[LTP] [PATCH v3] Many pages: Document fixed-width types with ISO C naming

Linus Torvalds torvalds@linux-foundation.org
Thu Aug 25 09:27:26 CEST 2022

On Wed, Aug 24, 2022 at 11:41 PM Florian Weimer <fweimer@redhat.com> wrote:
> The justifications brought forward are just regurgitating previous
> misinformation.  If you do that, it's hard to take you seriously.

Pot, meet kettle.

> There is actually a good reason for using __u64: it's always based on
> long long, so the format strings are no longer architecture-specific,

That's a small detail that yes, we've tried to avoid the absolute
humongous mess that the C standard library has with their horrendous
'PRId*' mess, but honestly, it's just a tiny detail.

The real issue is that we want to be able to control our own types,
and our own names, and in the process have sometimes been able to
standardize on types that makes it easier to just not have to deal
with "oh, somebody picked 'int' on this architecture, and 'long' on
this other, and they are both 32-bit types".

We still have to deal with that for '[s]size_t', but that's such a
standard legacy type that thankfully we have the whole '%zu/%zd' thing
for that.

And yes, sometimes we screw up even *though* we were the ones that
picked the types, and we've had pointless differences where '__u64'
could be 'unsigned long' on a 64-bit architecture, and 'unsigned long
long' on a 32-bit one, and then we were able to fix our own little
broken type system exactly because it was *OUR* little type system.

So you are correct that then in the specific case of '__u64' we have
been able to simply just standardize on 'unsigned long long' and make
printf strings simpler.

But you are wrong to think that that is somehow a special thing.

It's not.

It's very much all the same thing: we have types *we* control, and
thanks to that we can do them the way *we* need them done, and can fix
them when we made a silly mistake.

In other words, it's the whole *point* of not ever using 'stdint.h' at
all for those things.

(It's also about avoiding the kinds of unholy things that happen in
system header files. Have you ever *looked* at them? Christ. The
amount of absolute crap you get from including <stdint.h> in user
space is scary)

> You cannot avoid using certain ISO C names with current GCC or Clang,
> however hard you try.

You  are now the one who is regurgitating complete mis-information.

You do it so prettily, and with such weasel-wording, that I know you
must be knowingly threading that fine line between "actively
misleading" but trying to avoid "outright lying"..

You say "certain ISO C names" to try to make it sound as if this was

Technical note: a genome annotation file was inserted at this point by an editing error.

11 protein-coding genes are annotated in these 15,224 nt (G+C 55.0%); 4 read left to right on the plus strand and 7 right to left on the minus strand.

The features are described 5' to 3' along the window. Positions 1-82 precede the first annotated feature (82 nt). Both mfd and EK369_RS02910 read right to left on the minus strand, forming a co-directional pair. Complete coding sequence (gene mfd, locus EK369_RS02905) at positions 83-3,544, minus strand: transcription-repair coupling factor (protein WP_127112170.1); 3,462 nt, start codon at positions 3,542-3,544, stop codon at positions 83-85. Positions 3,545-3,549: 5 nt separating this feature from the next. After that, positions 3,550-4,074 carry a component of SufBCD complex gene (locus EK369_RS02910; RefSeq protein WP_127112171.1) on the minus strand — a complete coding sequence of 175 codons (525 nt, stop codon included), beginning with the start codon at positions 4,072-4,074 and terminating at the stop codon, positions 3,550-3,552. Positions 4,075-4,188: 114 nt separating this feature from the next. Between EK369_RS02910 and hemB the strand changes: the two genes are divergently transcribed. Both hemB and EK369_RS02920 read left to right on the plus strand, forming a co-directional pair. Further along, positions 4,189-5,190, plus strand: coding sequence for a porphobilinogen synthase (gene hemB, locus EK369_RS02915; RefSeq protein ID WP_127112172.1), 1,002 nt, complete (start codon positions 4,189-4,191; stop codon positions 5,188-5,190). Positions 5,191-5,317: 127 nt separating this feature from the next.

at all relevant to things like "uint32_t" and friends.

But deep down, you know you're basically lying by omission.

Because it's true that we have to know and care about things like
'size_t', which comes up for all the basic string.h functions.

So yes, we have a very small set of types that we make sure matches
the compiler notion of said types, and we carefully use things like

    typedef __kernel_ulong_t __kernel_size_t;

and then we have our own 'stdarg.h which uses

    typedef __builtin_va_list va_list;

that is explicitly the one that the compiler exposes with those double
underscores exactly because even the compiler can't expose the
"standard" name due to namespace issues.


And equally importantly, none of those have *anything* to do with the
'uint32_t' kind of names.

The fact that yes, we care about what the compiler thinks "size_t" is
(because we do want the compiler to do memset() for us) has absolutely
*NOTHING* to do with uint32_t and <stdint.h>.

And I'm pretty sure you knew that, but you tried to make it sound like
they were somehow all in the same boat.

And yes, some drivers tend to actually use 'uint32_t' in the kernel,
and we allow it, but they cannot be used by user interfaces. So a uapi
file really *really* shouldn't ever use them.

And no, we don't use "-ffreestanding" and friends - we actually have
occasionally wanted and tried to do so just to make the boundary lines
clearer, but then that will make gcc no longer do sane things for
'memcpy()'' and friends, so it's kind of a balancing act.

> <stdarg.h>, <stddef.h>, <stdint.h> are compiler-provided headers that
> are designed to be safe to use for bare-metal contexts (like in
> kernels).  Avoiding them is not necessary per se.

We explicitly avoid them all.

We historically used stdarg.h and stddef.h (but never stdint.h -
there's absolutely _zero_ upside), but it was always a slight pain.

So we simply bake our own, exactly because it's simply less painful
than having to deal with possible system-provided ones.

People do odd compiler things with host compilers, bad or odd
installations of cross-build environments, it's just not worth the
pain to deal with the "system header files" when they just don't
provide any real value.


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